Knicks Drop The Ball at NBA Trade Deadline

Despite a down season from the Knicks, one emerging star player has been the Spaniard Wily Hernangomez. Photo courtesy of flickr user Keith Allison.

Wow, how exciting was that NBA trade deadline?

So many trades and roster moves that affected the power dynamics in the Association. Boogie teams up with Anthony Davis in New Orleans, Lou Will bolsters the bench for Houston and Nerlens Noel leaves his BFF to join Dirk in Dallas.

Then the focus shifted to New York. What would the Knicks, who started with some promise and then went free falling like they were Tom Petty, do to save their season and stem the tide of disaster? There were murmurs all throughout the week leading up until the last minute of deadline day. Maybe the Clippers or Celtics would snag Melo away. Could they add Joakim Noah to the deal and get picks in return? Or would the Cavs pounce for Melo after Kevin Love’s injury? Would Courtney Lee be on his way to join the Clippers for players, picks and cash?

Speculative Knicks fans soon found themselves on a death spiral, because what did the Knicks ultimately do? Nothing. That’s right, nothing. All they did was release Brandon Jennings a few days later in order to sign Chasson Randle, who this time last year was playing for ČEZ Basketball Nymburk in the Czech Republic.

Excellent.

We’re into the early part of March and the Knicks have already proven themselves to be lambs, not lions. Most reasonable and miserable fans have realized that this team is not going to the playoffs in a hurry. As the rest of the Eastern Conference continues to sort itself out, the Knicks will sift and sink to the bottom. Currently, they’re 25-36 with the opportunity to do much worse and possibly even tank for a better draft pick in June.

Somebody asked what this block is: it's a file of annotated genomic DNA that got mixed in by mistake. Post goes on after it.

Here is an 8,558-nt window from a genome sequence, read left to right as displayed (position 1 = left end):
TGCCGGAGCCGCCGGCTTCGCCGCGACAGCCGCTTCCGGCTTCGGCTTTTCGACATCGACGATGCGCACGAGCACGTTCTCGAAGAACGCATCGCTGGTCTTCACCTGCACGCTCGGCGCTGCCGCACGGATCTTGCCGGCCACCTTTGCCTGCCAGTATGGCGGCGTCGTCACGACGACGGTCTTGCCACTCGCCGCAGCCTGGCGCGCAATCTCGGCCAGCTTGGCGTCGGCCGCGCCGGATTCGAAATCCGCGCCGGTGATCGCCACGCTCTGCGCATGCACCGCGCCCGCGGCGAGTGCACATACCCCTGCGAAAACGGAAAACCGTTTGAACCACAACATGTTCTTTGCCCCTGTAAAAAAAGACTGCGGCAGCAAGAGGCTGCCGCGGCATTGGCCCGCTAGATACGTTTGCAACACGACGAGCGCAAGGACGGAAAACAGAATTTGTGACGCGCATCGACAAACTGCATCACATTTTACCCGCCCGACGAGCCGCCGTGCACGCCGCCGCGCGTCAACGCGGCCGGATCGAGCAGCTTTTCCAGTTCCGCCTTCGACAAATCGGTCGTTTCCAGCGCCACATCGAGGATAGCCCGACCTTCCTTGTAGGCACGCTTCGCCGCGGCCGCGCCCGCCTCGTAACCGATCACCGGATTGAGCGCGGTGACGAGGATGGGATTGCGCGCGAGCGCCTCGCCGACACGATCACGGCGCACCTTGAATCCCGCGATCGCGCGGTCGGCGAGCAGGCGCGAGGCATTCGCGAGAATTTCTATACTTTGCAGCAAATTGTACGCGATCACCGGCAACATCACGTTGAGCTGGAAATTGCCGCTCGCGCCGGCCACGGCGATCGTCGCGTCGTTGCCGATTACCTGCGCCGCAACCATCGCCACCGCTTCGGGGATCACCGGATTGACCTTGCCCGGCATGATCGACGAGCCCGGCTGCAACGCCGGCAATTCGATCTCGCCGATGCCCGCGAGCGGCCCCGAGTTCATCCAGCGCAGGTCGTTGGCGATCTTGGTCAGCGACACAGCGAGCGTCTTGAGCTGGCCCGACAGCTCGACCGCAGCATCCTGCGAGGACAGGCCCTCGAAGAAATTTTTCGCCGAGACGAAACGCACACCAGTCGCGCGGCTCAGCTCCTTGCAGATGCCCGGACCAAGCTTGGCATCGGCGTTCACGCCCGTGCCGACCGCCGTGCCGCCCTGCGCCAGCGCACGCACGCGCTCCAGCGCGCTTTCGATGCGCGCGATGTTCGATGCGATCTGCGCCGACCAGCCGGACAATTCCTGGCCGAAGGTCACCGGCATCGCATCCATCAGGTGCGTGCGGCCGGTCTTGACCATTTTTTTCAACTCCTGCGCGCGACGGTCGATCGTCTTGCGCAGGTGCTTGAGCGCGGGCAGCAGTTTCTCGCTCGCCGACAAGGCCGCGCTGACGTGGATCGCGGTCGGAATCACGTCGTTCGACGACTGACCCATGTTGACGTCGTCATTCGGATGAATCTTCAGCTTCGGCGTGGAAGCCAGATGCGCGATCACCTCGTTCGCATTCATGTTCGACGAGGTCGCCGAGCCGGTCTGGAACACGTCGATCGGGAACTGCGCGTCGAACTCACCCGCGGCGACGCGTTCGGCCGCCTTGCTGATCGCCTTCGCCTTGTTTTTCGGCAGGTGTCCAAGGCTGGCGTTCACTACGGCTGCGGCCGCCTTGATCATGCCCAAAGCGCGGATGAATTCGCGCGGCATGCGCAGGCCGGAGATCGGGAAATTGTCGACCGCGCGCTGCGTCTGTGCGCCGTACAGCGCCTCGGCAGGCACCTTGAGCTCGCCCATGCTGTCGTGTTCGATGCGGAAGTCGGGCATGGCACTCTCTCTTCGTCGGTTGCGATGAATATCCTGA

Jeff Hornacek, a man whose endless disappointment with this team knows no bounds, has publicly reiterated that he intends to be patient with the roster and style of play. However, when most, if not the entirety, of your team objects to the basic offensive framework that the team is built around, your patience can only go so far. Even the Dalai Lama, who most would consider a patient man, would be internally and externally screaming due to the nightly ineptitude of this team.

On the subject of spiritual leaders who study eastern philosophy, Phil Jackson has, quite frankly, not done anything of worth this year. He couldn’t get rid of Melo, the Roadrunner to his Wile E. Coyote, Derrick Rose (yet), or Joakim Noah. Then it was revealed that he was reportedly seeking a first-round pick for former second-round pick Kyle O’Quinn, because that makes sense. I think by the end of the season Sasha Vujacic will be our only active healthy player under contract. 

The ostentatiousness of this guy, who yes, is one of the greatest “coaches” of all time, is staggering. Similar to the way that Isaiah Thomas was not fit to be anything other than a player, (as Magic Johnson will soon learn in Los Angeles), Jackson has proven to be out of his zen-like element as general manager. He’s shown time and again that this project appears to be more of an exercise in ego-grooming than anything else, openly disdaining players, fans and critics alike.

Looking forward, there’s nowhere to go from here but to the tank. Assuming there will be massive bloodletting for this team over the summer, dive bombing in the standings now to make the most of what should be an exceptional draft is crucial. I know most fans have a reluctance to embracing the art of tanking but I counter with this argument: if the Philadelphia 76ers could do it, why not the Knicks?

About Jack O'Brien 13 Articles
Jack is a fourth-year journalism major.